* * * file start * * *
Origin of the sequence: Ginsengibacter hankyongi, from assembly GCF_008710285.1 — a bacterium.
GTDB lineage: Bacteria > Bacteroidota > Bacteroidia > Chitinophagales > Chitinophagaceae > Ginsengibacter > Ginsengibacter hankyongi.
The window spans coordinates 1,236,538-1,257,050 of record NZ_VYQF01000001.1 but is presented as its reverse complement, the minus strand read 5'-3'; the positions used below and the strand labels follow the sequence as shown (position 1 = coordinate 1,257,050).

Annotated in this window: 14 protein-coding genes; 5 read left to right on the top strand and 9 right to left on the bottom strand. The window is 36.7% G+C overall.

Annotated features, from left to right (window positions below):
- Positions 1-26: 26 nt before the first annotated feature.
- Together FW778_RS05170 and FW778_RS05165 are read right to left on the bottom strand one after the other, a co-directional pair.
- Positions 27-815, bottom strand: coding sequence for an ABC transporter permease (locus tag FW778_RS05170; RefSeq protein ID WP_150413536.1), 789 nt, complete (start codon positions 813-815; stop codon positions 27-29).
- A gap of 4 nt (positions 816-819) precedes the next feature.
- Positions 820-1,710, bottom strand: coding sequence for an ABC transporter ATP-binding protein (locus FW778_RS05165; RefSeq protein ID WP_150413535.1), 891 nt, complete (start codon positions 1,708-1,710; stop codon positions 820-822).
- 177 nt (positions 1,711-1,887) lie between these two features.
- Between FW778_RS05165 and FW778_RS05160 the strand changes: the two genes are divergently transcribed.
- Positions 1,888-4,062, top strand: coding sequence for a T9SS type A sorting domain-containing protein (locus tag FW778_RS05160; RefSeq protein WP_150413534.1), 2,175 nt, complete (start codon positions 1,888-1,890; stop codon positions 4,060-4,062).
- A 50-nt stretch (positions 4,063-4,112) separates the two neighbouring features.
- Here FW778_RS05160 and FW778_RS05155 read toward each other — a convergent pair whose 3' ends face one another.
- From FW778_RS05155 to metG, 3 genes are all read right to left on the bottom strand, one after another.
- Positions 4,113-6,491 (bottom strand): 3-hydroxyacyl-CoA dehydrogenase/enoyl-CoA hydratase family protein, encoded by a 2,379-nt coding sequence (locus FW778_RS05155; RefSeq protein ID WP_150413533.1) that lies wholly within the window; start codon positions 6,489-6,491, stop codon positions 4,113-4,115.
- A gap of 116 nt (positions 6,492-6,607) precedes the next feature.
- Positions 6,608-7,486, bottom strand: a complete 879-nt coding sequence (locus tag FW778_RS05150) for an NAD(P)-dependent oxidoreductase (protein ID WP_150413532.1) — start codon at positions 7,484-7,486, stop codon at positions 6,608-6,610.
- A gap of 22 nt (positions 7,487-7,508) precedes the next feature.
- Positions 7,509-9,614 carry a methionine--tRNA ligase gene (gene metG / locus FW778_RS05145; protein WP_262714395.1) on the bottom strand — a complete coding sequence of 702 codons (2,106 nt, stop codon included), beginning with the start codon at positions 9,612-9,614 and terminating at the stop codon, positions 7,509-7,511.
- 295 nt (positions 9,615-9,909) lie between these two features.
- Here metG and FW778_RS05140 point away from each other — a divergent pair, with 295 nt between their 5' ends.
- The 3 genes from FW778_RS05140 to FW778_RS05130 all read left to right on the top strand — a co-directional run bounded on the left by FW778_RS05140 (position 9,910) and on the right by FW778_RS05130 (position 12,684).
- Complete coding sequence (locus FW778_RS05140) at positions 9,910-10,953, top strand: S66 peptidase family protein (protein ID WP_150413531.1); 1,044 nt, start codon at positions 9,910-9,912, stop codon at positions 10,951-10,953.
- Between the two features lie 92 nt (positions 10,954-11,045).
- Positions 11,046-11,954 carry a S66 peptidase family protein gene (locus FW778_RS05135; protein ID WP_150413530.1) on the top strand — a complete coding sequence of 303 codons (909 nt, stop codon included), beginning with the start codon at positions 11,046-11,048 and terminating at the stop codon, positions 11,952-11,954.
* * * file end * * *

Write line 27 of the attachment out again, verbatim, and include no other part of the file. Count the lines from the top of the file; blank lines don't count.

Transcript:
- Positions 11,046-11,954 carry a S66 peptidase family protein gene (locus FW778_RS05135; protein ID WP_150413530.1) on the top strand — a complete coding sequence of 303 codons (909 nt, stop codon included), beginning with the start codon at positions 11,046-11,048 and terminating at the stop codon, positions 11,952-11,954.